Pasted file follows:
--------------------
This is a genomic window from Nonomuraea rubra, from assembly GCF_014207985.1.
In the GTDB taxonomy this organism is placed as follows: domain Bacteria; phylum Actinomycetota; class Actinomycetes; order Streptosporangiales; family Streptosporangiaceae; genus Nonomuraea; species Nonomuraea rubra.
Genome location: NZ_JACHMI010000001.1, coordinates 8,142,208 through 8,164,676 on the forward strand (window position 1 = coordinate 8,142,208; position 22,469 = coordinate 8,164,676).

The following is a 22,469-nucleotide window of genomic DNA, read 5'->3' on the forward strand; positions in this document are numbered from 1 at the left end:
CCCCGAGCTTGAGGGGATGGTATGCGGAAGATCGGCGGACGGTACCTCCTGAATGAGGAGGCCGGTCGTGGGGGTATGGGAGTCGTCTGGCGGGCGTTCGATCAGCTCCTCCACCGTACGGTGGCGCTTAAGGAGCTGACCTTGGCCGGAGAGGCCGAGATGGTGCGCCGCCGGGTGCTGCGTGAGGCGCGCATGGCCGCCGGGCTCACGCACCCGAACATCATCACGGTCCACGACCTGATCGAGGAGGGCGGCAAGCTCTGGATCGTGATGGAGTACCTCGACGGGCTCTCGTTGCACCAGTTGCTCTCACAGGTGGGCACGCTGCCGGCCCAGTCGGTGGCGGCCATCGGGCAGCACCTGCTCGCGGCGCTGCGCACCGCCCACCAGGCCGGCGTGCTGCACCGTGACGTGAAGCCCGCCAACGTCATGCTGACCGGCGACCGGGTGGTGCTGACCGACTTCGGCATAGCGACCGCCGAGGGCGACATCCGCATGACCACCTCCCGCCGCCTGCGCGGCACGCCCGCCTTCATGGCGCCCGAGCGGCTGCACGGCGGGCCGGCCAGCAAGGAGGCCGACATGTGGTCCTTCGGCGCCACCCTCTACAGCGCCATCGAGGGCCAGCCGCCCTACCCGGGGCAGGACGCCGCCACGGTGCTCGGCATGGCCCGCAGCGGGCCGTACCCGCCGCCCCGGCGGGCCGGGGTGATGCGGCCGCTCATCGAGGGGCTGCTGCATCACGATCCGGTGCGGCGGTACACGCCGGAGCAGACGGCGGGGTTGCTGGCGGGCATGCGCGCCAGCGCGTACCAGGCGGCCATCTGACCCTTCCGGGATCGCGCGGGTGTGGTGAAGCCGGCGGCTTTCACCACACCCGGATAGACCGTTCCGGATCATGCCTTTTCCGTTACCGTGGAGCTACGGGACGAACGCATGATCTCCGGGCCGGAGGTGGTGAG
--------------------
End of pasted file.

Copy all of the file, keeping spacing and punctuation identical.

This is a genomic window from Nonomuraea rubra, from assembly GCF_014207985.1.
In the GTDB taxonomy this organism is placed as follows: domain Bacteria; phylum Actinomycetota; class Actinomycetes; order Streptosporangiales; family Streptosporangiaceae; genus Nonomuraea; species Nonomuraea rubra.
Genome location: NZ_JACHMI010000001.1, coordinates 8,142,208 through 8,164,676 on the forward strand (window position 1 = coordinate 8,142,208; position 22,469 = coordinate 8,164,676).

The following is a 22,469-nucleotide window of genomic DNA, read 5'->3' on the forward strand; positions in this document are numbered from 1 at the left end:
CCCCGAGCTTGAGGGGATGGTATGCGGAAGATCGGCGGACGGTACCTCCTGAATGAGGAGGCCGGTCGTGGGGGTATGGGAGTCGTCTGGCGGGCGTTCGATCAGCTCCTCCACCGTACGGTGGCGCTTAAGGAGCTGACCTTGGCCGGAGAGGCCGAGATGGTGCGCCGCCGGGTGCTGCGTGAGGCGCGCATGGCCGCCGGGCTCACGCACCCGAACATCATCACGGTCCACGACCTGATCGAGGAGGGCGGCAAGCTCTGGATCGTGATGGAGTACCTCGACGGGCTCTCGTTGCACCAGTTGCTCTCACAGGTGGGCACGCTGCCGGCCCAGTCGGTGGCGGCCATCGGGCAGCACCTGCTCGCGGCGCTGCGCACCGCCCACCAGGCCGGCGTGCTGCACCGTGACGTGAAGCCCGCCAACGTCATGCTGACCGGCGACCGGGTGGTGCTGACCGACTTCGGCATAGCGACCGCCGAGGGCGACATCCGCATGACCACCTCCCGCCGCCTGCGCGGCACGCCCGCCTTCATGGCGCCCGAGCGGCTGCACGGCGGGCCGGCCAGCAAGGAGGCCGACATGTGGTCCTTCGGCGCCACCCTCTACAGCGCCATCGAGGGCCAGCCGCCCTACCCGGGGCAGGACGCCGCCACGGTGCTCGGCATGGCCCGCAGCGGGCCGTACCCGCCGCCCCGGCGGGCCGGGGTGATGCGGCCGCTCATCGAGGGGCTGCTGCATCACGATCCGGTGCGGCGGTACACGCCGGAGCAGACGGCGGGGTTGCTGGCGGGCATGCGCGCCAGCGCGTACCAGGCGGCCATCTGACCCTTCCGGGATCGCGCGGGTGTGGTGAAGCCGGCGGCTTTCACCACACCCGGATAGACCGTTCCGGATCATGCCTTTTCCGTTACCGTGGAGCTACGGGACGAACGCATGATCTCCGGGCCGGAGGTGGTGAG